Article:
I was recently reminded by a union artist who told me if someone wants an actual career as an actor, then that person must become a member of either CAEA or ACTRA. From his understanding, there’s no way around it. For this article, let’s define career as someplace where the actor will go for work whether it’s to a film or television set or to a live theatre.
Credit for this personally learned fact came from Toronto based resident and Union actor, Tony Nappo. He also writes a weekly column for Intermission magazine called ‘Nappoholics Anonymous’ which features twelve random thoughts. Take a look at his column online when you get a chance as it led me further into the world of this complex being.
Recently I had the opportunity to have a Zoom call with him and Durham Region resident and non-union actor Peter Mazzucco to gain their perspectives on the challenges of crossing over from non-union to union to legitimize, to be thought of, and to call yourself an actor, as Mazzucco wishes to do.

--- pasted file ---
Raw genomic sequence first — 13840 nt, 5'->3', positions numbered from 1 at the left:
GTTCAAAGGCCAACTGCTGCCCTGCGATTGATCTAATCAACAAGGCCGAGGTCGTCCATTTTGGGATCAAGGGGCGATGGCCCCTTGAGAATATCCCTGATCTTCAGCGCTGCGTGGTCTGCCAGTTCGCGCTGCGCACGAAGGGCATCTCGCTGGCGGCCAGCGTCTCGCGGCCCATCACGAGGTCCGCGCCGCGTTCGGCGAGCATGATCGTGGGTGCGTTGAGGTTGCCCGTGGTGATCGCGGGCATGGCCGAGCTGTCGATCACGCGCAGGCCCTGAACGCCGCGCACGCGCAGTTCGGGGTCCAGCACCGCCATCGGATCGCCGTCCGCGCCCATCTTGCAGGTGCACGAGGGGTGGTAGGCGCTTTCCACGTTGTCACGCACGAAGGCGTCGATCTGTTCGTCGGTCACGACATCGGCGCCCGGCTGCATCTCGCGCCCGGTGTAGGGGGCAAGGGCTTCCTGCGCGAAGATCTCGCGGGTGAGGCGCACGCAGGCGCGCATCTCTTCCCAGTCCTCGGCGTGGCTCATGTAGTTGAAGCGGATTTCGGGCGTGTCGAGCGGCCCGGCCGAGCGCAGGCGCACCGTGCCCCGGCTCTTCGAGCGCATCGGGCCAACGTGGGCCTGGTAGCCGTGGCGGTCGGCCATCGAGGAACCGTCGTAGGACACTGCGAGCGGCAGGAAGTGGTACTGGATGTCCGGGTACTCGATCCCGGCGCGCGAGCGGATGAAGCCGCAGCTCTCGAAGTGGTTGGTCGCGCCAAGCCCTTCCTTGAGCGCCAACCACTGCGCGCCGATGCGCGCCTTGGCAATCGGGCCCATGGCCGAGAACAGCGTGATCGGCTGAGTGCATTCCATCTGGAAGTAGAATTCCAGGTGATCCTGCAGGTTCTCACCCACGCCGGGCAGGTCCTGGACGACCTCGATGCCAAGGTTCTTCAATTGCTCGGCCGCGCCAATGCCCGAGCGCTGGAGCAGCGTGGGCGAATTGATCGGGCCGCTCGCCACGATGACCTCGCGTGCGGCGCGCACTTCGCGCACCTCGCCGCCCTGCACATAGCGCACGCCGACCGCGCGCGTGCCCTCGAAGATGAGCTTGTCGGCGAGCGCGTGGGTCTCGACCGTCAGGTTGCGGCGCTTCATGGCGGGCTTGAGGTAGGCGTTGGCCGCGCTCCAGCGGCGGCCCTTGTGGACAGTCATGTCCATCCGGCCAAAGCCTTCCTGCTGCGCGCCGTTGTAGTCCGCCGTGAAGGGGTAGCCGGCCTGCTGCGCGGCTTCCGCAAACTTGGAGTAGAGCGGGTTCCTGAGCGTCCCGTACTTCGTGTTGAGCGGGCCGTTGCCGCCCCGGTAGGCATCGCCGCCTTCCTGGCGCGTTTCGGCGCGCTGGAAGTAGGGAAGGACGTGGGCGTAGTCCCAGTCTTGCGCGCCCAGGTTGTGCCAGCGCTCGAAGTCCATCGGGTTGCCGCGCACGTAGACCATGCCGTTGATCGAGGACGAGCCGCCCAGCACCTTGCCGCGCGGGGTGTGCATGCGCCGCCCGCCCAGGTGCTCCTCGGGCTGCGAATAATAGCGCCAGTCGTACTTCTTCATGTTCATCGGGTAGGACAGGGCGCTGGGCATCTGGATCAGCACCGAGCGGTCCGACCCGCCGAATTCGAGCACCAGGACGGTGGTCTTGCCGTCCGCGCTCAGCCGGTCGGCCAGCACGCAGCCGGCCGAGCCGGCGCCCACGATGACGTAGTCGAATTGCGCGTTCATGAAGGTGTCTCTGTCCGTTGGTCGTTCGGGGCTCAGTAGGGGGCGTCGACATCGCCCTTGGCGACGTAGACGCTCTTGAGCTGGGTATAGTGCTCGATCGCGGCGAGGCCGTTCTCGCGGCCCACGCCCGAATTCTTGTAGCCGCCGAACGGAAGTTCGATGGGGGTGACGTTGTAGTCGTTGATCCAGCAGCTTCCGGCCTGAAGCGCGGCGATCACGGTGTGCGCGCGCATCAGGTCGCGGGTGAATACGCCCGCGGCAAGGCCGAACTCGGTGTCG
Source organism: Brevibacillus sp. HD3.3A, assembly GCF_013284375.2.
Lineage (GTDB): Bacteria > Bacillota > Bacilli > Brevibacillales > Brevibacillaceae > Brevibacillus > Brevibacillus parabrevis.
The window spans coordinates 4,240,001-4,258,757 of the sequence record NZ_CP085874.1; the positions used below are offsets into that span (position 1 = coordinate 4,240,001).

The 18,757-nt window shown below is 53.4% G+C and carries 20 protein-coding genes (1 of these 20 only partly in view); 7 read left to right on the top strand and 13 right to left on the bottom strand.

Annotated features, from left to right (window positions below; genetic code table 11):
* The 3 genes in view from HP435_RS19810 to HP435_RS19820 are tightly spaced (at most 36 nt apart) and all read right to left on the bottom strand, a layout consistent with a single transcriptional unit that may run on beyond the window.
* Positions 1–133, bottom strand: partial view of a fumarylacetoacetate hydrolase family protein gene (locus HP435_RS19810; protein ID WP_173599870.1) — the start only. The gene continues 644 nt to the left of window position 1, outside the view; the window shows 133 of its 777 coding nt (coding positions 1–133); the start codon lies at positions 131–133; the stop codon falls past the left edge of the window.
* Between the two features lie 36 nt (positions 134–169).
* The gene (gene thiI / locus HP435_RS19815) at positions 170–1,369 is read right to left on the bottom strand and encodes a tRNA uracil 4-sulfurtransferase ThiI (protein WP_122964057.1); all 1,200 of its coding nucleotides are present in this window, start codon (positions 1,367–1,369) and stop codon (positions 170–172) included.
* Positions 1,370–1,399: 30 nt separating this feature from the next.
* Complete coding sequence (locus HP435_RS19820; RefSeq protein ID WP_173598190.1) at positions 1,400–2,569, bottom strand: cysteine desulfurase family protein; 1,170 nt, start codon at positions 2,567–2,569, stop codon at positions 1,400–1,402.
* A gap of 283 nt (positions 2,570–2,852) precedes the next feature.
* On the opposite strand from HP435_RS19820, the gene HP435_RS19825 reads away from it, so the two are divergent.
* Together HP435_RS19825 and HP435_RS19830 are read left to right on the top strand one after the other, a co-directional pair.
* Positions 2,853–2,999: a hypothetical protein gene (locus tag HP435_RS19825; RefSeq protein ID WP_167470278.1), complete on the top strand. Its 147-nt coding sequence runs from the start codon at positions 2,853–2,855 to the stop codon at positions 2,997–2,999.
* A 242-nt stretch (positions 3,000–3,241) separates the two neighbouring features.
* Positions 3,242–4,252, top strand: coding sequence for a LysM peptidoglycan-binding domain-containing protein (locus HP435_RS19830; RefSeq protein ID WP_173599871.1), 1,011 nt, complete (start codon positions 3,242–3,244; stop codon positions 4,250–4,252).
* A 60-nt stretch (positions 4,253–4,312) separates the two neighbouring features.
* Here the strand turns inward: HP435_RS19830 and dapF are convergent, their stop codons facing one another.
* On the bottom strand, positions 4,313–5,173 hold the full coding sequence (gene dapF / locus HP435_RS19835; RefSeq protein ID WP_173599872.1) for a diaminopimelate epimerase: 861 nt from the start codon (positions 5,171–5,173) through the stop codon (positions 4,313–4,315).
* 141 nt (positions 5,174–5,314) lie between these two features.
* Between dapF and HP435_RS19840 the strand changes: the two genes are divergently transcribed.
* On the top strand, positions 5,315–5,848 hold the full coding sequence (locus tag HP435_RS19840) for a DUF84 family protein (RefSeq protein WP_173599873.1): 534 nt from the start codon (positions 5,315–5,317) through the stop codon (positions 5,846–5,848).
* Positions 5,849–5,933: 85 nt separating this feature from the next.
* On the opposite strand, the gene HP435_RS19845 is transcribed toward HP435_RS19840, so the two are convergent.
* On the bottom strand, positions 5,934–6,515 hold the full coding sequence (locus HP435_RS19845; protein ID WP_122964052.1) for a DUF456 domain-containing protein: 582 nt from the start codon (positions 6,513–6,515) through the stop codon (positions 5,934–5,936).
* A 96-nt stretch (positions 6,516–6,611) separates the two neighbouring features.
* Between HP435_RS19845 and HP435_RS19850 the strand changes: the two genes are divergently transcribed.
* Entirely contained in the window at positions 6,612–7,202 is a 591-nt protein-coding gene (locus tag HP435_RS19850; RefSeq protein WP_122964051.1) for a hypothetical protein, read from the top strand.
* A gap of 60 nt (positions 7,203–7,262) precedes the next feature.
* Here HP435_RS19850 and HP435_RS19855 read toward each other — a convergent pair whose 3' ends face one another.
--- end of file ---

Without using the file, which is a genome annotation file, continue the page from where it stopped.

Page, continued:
Mazzucco grew up in Etobicoke while Nappo was raised in Scarberia (that’s Scarborough, Ontario to outsiders) and what you see and hear from both these boys is what you get in humour, wit, temperament and yes, the occasional colourful language. I respect that as this is who these guys are. There are no pretentious airs about either of them at all as they kept me grounded during the conversation where Tony playfully said at one point:
“Just trying to bust your balls as we did in Scarborough, Joe. You’re doing fine.”